In the database, the ClosedFlag field can consist of “Y”, “N”, or “I”, which tells us whether an auction is open, closed, or in progress.  Unfortunately, this naming convention made it up through the data access layer and several service tiers, leaving us with the following:

public class Auction
{
    public bool ClosedFlag { get; set; }
}

Somewhere along the way, the purpose of this field got confused, and instead of being mapped to an enumerator or something sensible, it ended up as a badly named boolean property which is impossible to decipher.

I’m generally against this type of naming convention, and prefer the self-documenting style of IsSomething, so we could have IsOpen, IsClosed, etc.  In this specific scenario though, there are multiple states and an enum would be more appropriate.  The oddly named naming convention from the database should be restricted to the data access layer, where we’re already converting data to business objects (using AutoMapper), but it seems like it was ignored in this case.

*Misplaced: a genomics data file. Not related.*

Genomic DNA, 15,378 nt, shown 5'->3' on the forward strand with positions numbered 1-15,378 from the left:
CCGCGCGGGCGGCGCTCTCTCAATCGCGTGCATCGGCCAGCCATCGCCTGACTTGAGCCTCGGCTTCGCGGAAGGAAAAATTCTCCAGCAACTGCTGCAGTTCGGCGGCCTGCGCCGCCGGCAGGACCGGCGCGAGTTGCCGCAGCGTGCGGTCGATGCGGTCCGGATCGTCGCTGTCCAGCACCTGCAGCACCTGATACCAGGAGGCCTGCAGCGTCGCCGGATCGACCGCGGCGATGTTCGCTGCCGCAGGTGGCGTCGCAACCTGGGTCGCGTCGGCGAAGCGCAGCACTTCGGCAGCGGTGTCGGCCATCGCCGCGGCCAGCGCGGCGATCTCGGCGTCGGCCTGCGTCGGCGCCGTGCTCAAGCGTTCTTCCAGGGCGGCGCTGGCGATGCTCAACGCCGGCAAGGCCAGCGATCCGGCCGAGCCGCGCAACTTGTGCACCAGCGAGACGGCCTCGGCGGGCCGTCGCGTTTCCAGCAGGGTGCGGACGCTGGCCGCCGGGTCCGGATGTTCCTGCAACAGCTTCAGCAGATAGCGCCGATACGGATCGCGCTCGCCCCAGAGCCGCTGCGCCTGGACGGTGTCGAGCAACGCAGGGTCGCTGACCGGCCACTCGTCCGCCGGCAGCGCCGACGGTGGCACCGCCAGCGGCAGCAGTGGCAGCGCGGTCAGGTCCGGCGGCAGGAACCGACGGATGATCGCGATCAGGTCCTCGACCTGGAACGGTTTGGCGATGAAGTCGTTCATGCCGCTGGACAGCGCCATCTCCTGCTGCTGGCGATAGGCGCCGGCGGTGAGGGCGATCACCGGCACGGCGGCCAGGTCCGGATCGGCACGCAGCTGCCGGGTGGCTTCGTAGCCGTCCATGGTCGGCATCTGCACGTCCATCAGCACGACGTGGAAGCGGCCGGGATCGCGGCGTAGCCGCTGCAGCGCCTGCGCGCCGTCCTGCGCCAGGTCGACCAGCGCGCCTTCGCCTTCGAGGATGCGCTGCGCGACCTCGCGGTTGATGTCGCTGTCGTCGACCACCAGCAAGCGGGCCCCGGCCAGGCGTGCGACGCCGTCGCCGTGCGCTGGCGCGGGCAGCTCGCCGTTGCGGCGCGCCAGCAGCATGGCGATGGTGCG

Redundant Property

October 30, 2012

There’s some real incompetence on my current team. WTF would anyone add this code and check it in:

public class BizObject
{
    #region private fields
    private Boolean _liveBid;
    #endregion

    // More properties here...

	public bool LiveBid {
		get { return State == AuctionState.SaleActive; }
		set { _liveBid = value; } 
	}
}

Makes no fucking sense.

This developer added a new property to the class, with a setter that sets a private field which is never used. So setting the value doesn’t error, but the getter uses a completely different mechanism for determining what to return.

This could almost (but not quite) be forgiven if this screw up happened as part of the refactoring process, but both the new property and backing field were added in the same fucking checkin.

If the setter is irrelevant, remove it. Why there’s a need to leave redundant or shitty code sitting around is beyond me. Everything is source controlled.

Disaster waiting to happen.